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Wednesday, 22 July 2020

Milan: Raphael 'killed by medical error' Says Study

Renaissance genius Rafael's death at 37,500 years ago was caused by a medical error that compounded pneumonia, according to new research from the University of Milan. "His fever has worsened due to excessive use of leeches," said a study by the University of Milan-Bicocca.

Earlier, syphilis, typhus, and malaria were mentioned as one of the possible causes of death of the Urbino-born artistic miracle and the "Divine painter". The new study, based on direct and indirect testimony from the time of the great artists, excludes all three. "Raphael was killed by pneumonia exacerbated by medical error," said a report published in "Internal and Emergency Medicine," a review of the Italian Society of Internal Medicine (SIMI). One source, art historian Giorgio Vasari, said that Rafael's death was caused by excessive sex at night.

Milan researchers compared information from Vasari's "Artists Lives" with the testimony of contemporary Rafael present in Rome at the time of his death, including Alfons Paolucci, Prince Ferrara's ambassador, Alfons I d'Este. They also used documents discovered in the 19th century by art historian Giuseppe Campori. "The progression of the disease along with other symptoms would lead to the conclusion that it was a case of pneumonia," said Michele Augusto Riva, a researcher at the University of Bicocca medicine. "We cannot state with certainty, nor can we hypothesize whether it was viral like the current COVID-19, but one possible reason is the one that best suits the evidence.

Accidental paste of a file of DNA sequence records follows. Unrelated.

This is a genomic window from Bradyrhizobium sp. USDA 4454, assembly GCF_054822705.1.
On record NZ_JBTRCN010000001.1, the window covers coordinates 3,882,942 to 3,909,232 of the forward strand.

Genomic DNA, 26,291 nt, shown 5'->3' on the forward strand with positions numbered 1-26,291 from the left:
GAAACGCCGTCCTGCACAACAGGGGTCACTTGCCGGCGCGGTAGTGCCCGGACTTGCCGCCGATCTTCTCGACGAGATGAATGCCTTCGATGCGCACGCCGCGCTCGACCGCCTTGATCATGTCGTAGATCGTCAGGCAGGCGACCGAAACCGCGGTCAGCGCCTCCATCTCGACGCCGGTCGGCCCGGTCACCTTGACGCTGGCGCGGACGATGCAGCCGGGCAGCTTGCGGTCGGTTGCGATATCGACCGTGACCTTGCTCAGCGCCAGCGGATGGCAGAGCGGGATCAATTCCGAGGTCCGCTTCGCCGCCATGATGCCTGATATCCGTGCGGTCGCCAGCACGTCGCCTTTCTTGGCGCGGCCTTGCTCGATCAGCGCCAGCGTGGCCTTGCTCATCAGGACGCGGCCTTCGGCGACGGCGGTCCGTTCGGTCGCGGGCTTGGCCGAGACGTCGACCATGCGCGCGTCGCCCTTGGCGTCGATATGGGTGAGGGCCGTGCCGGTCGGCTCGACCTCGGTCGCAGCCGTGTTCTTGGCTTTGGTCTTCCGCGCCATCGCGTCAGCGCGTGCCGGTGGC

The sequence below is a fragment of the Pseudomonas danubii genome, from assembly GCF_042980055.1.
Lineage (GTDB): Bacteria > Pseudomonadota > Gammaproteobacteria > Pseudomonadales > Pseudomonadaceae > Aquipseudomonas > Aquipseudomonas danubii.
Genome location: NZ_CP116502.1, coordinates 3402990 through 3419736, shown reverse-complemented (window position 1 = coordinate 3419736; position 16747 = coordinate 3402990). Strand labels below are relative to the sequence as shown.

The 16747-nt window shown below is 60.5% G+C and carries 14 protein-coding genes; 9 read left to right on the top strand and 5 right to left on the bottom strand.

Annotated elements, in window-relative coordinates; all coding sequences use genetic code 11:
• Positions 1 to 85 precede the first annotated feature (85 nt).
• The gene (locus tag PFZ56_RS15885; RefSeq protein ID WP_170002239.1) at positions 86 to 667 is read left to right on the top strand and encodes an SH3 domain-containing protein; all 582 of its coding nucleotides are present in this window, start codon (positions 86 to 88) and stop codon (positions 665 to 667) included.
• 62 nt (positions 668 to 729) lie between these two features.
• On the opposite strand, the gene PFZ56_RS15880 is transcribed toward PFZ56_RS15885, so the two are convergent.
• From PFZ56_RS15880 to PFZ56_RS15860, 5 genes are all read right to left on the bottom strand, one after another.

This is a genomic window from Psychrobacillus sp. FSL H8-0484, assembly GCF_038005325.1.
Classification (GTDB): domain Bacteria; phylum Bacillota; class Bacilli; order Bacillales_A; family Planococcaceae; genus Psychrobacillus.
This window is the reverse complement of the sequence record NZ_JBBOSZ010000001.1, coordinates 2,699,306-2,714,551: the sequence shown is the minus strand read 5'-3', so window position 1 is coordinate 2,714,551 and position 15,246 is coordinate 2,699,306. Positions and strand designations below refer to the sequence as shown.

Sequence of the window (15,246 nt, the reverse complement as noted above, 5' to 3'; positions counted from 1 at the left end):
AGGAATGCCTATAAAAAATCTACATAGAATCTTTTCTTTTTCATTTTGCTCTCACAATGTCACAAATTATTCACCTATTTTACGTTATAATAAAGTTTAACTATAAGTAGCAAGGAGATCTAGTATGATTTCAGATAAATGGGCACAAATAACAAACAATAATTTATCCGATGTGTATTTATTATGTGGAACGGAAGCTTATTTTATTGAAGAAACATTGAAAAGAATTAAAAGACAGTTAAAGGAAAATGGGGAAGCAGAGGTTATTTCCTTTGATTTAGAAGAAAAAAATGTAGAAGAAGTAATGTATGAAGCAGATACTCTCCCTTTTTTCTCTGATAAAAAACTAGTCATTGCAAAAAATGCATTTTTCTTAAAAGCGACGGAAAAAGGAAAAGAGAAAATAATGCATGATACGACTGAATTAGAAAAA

"It was an acute, but not the immediate case, and the lack of loss of consciousness, the lack of gastroenteritis symptoms, and the constant fever are causing us to get pneumonia. "So the leech practice was absolutely not helpful in cases of pneumonia, and even probably killed Rafael." Vasari "tells us that the painter hid from his doctors the fact that he often spent the previous nights in love classes," Riva continued. "The doctors, because they were unaware of the patient's behavior and were unable to get a better picture of the source of the fever, made a serious mistake in insisting on leeches."

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